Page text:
WHEN you think about protected species in Ireland, the Natterjack toad and Kerry slug might come to mind, as they are endangered. But how about politicians and solicitors?
The generous pensions that Government ministers receive has been declared a state secret, with the Department of Finance citing new GDPR rules for refusing to disclose them. But diligent sleuthing by the Irish Examiner’s Political Editor, Daniel McConnell, reveals that Taoiseach Leo Varadkar, Tánaiste Simon Coveney, and Communications Minister Richard Bruton are sitting on a shared pension pot of €5m.
Nice work, if you can get it. Almost as nice as the way solicitors are allowed control so-called ‘client accounts’ under a system that is under-regulated and open to the gravest abuse.
The High Court has heard that there is a €600,000 ‘deficit’ in the client account of Roscommon solicitor Declan O’Callaghan. He also withheld €450,000 of an award to a young man paralysed in a car crash and paid himself what were described as ‘extortionate’ fees of €344,000 out of a child’s estate.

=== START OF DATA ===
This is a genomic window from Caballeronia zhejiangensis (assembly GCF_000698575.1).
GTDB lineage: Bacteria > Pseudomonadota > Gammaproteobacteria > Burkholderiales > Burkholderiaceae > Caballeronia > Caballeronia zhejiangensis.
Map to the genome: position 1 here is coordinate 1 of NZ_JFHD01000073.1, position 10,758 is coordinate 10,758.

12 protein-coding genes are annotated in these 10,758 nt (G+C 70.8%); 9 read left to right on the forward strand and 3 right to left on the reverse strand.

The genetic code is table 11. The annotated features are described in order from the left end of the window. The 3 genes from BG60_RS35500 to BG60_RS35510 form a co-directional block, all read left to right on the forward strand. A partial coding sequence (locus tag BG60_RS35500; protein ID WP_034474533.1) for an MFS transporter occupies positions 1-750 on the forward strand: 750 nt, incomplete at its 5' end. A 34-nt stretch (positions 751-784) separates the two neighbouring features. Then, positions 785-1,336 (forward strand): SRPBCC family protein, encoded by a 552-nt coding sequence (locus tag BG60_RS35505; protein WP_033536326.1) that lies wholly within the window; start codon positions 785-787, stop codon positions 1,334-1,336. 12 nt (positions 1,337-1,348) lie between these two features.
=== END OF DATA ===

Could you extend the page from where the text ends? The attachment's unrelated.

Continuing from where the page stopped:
Why is it that the amount of ministerial pensions is not available to the people who pay them – the taxpayer?
Why is it that we persist with a system where solicitors can control – and abuse - money that does not belong to them?
Answer: they have the status of the Natterjack toad and Kerry slug. They are a protected species.
Unfortunately, neither are endangered.